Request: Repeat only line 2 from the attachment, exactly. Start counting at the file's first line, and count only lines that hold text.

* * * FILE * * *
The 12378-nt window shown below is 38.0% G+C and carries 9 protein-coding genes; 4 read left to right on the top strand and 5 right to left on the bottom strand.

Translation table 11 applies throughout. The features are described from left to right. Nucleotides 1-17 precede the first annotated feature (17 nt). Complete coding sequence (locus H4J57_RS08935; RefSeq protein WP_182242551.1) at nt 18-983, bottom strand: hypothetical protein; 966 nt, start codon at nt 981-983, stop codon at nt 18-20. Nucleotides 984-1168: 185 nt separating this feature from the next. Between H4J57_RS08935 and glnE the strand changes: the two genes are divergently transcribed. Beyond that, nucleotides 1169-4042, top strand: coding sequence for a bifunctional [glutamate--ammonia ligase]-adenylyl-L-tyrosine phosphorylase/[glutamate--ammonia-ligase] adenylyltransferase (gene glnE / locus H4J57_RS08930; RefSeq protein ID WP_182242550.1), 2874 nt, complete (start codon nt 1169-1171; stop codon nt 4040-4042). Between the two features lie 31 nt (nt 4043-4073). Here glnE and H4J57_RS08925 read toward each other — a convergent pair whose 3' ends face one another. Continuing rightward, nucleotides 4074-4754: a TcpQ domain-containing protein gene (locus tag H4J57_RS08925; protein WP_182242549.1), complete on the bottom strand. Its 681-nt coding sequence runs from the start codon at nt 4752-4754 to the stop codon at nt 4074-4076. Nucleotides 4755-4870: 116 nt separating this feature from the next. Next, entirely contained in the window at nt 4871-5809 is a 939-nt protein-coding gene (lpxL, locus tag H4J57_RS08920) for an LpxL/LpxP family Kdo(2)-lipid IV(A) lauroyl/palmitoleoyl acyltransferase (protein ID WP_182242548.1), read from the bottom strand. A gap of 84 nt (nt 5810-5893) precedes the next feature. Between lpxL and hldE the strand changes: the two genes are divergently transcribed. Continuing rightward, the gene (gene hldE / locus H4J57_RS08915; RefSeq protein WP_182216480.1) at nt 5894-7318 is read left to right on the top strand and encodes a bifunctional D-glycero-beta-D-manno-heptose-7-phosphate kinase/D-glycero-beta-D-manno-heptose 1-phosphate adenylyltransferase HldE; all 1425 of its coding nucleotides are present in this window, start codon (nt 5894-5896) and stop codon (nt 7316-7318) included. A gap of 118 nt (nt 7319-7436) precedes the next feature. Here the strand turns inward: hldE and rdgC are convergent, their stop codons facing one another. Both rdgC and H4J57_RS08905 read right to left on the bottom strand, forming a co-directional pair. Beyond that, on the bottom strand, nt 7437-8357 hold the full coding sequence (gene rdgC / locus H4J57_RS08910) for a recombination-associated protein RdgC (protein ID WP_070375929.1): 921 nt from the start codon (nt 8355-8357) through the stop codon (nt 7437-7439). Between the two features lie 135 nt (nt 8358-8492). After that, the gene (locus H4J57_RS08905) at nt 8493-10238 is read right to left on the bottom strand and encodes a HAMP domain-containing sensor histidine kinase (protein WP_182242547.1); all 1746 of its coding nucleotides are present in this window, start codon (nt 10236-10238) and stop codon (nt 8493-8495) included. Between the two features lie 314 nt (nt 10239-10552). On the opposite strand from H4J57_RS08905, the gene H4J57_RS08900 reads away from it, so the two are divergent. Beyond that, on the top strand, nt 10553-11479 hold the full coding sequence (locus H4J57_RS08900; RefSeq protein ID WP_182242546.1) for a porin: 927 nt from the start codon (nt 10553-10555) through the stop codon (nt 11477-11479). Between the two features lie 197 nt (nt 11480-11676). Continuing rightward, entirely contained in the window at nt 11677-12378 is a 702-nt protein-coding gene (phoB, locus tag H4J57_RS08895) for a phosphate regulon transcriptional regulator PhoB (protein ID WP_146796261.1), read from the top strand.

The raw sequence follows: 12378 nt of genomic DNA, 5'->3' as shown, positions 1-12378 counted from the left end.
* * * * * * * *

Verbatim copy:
Translation table 11 applies throughout. The features are described from left to right. Nucleotides 1-17 precede the first annotated feature (17 nt). Complete coding sequence (locus H4J57_RS08935; RefSeq protein WP_182242551.1) at nt 18-983, bottom strand: hypothetical protein; 966 nt, start codon at nt 981-983, stop codon at nt 18-20. Nucleotides 984-1168: 185 nt separating this feature from the next. Between H4J57_RS08935 and glnE the strand changes: the two genes are divergently transcribed. Beyond that, nucleotides 1169-4042, top strand: coding sequence for a bifunctional [glutamate--ammonia ligase]-adenylyl-L-tyrosine phosphorylase/[glutamate--ammonia-ligase] adenylyltransferase (gene glnE / locus H4J57_RS08930; RefSeq protein ID WP_182242550.1), 2874 nt, complete (start codon nt 1169-1171; stop codon nt 4040-4042). Between the two features lie 31 nt (nt 4043-4073). Here glnE and H4J57_RS08925 read toward each other — a convergent pair whose 3' ends face one another. Continuing rightward, nucleotides 4074-4754: a TcpQ domain-containing protein gene (locus tag H4J57_RS08925; protein WP_182242549.1), complete on the bottom strand. Its 681-nt coding sequence runs from the start codon at nt 4752-4754 to the stop codon at nt 4074-4076. Nucleotides 4755-4870: 116 nt separating this feature from the next. Next, entirely contained in the window at nt 4871-5809 is a 939-nt protein-coding gene (lpxL, locus tag H4J57_RS08920) for an LpxL/LpxP family Kdo(2)-lipid IV(A) lauroyl/palmitoleoyl acyltransferase (protein ID WP_182242548.1), read from the bottom strand. A gap of 84 nt (nt 5810-5893) precedes the next feature. Between lpxL and hldE the strand changes: the two genes are divergently transcribed. Continuing rightward, the gene (gene hldE / locus H4J57_RS08915; RefSeq protein WP_182216480.1) at nt 5894-7318 is read left to right on the top strand and encodes a bifunctional D-glycero-beta-D-manno-heptose-7-phosphate kinase/D-glycero-beta-D-manno-heptose 1-phosphate adenylyltransferase HldE; all 1425 of its coding nucleotides are present in this window, start codon (nt 5894-5896) and stop codon (nt 7316-7318) included. A gap of 118 nt (nt 7319-7436) precedes the next feature. Here the strand turns inward: hldE and rdgC are convergent, their stop codons facing one another. Both rdgC and H4J57_RS08905 read right to left on the bottom strand, forming a co-directional pair. Beyond that, on the bottom strand, nt 7437-8357 hold the full coding sequence (gene rdgC / locus H4J57_RS08910) for a recombination-associated protein RdgC (protein ID WP_070375929.1): 921 nt from the start codon (nt 8355-8357) through the stop codon (nt 7437-7439). Between the two features lie 135 nt (nt 8358-8492). After that, the gene (locus H4J57_RS08905) at nt 8493-10238 is read right to left on the bottom strand and encodes a HAMP domain-containing sensor histidine kinase (protein WP_182242547.1); all 1746 of its coding nucleotides are present in this window, start codon (nt 10236-10238) and stop codon (nt 8493-8495) included. Between the two features lie 314 nt (nt 10239-10552). On the opposite strand from H4J57_RS08905, the gene H4J57_RS08900 reads away from it, so the two are divergent. Beyond that, on the top strand, nt 10553-11479 hold the full coding sequence (locus H4J57_RS08900; RefSeq protein ID WP_182242546.1) for a porin: 927 nt from the start codon (nt 10553-10555) through the stop codon (nt 11477-11479). Between the two features lie 197 nt (nt 11480-11676). Continuing rightward, entirely contained in the window at nt 11677-12378 is a 702-nt protein-coding gene (phoB, locus tag H4J57_RS08895) for a phosphate regulon transcriptional regulator PhoB (protein ID WP_146796261.1), read from the top strand.